The October 25 military coup in Sudan was led, surprisingly, by incumbent President Gen. Abdel Fattah al-Burhan, head of the civilian-military Sovereign Council formed to oversee the transition to democratic elections. Security forces placed civilian Prime Minister Abdalla Hamdok, Foreign Minister Mariam al-Mahdi and other top administration officials under house arrest, and the military spread throughout the capital Khartoum and encircled it with roadblocks. At least seven protesters were killed in the ensuing rioting, some 140 were injured and many others were arrested. Internet services were blocked. Burhan issued a series of proclamations, dissolving the government and the labor unions and establishing a new government of technocrats, announcing in an address to the nation that it would remain in power until elections in 2023.
Coups are hardly rare in Sudan. In fact, there have been no fewer than five successful coups since gaining independence in 1956. The power-sharing civilian-military government was formed in 2019 after the overthrow of dictator Omar al-Bashir who had ruled the country for 30 years. It was intended as a temporary compromise between senior military commanders and senior civilian leaders for a transition period until elections were to be held in 2022. This power-sharing structure was bound to hamper the running of the state, but the desire to extract Sudan from the deep economic and political crisis in which it was mired prompted the rival factions to cooperate, at least temporarily.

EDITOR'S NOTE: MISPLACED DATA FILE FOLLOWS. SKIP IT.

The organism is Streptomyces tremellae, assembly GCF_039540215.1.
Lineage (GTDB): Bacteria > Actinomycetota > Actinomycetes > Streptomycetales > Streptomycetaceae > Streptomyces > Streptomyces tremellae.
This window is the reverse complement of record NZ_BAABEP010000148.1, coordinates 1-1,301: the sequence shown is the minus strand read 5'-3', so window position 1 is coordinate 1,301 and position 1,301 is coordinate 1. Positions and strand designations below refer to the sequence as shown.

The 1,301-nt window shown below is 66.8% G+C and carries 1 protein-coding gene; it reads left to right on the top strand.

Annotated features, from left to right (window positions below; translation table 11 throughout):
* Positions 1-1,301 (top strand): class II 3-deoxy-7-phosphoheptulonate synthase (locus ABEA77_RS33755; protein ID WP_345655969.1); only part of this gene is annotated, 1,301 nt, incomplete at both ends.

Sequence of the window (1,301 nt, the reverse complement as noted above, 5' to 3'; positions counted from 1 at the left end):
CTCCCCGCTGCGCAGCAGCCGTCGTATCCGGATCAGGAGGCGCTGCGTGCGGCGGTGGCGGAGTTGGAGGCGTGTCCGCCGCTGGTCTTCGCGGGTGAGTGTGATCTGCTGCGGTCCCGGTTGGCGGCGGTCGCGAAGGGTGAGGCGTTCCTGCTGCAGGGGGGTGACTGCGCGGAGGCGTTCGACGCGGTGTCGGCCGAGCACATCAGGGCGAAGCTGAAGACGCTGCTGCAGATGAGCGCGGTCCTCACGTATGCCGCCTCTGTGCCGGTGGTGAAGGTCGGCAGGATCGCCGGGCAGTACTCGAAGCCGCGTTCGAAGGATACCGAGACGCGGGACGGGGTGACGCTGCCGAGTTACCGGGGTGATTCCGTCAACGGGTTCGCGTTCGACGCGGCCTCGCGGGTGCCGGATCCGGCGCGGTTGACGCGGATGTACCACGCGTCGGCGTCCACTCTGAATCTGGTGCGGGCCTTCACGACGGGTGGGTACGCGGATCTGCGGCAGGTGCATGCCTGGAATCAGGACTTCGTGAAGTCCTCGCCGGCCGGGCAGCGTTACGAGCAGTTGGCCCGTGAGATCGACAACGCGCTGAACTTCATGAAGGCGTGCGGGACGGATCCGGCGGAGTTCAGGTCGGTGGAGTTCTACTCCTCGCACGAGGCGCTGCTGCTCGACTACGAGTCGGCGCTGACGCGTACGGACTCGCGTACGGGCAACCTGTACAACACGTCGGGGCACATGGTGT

The joint government was not popular. The participation of the military was perceived by many as a continuation of Bashir’s rule, despite assurances by Burhan that his intention was to heal the economy and improve adherence to human rights. The civilian leadership under Hamdok was not popular, either, due to his communist past. His stated plans to promote political liberalization and combat religious oppression were met with skepticism. He also failed in his attempts to put an end to the tradition of Khitan – female genital mutilation – and to extradite Bashir to the International Court of Justice in the Hague to stand trial for crimes against humanity (especially the genocide in Darfur by the Janjaweed militias under his command).
Nonetheless, the government partnership succeeded in improving ties with Sudan’s neighbors, chief among them Egypt and South Sudan. In an unusual step, South Sudan President Salva Kiir was asked to mediate between the government in Khartoum and rebel groups in Darfur, whom he convinced to join the government (under the “Juba Agreement”). In the international arena, the government committed to fight terrorism and did indeed act on its promise, for example, expelling Hamas activists from Sudan some two weeks ago.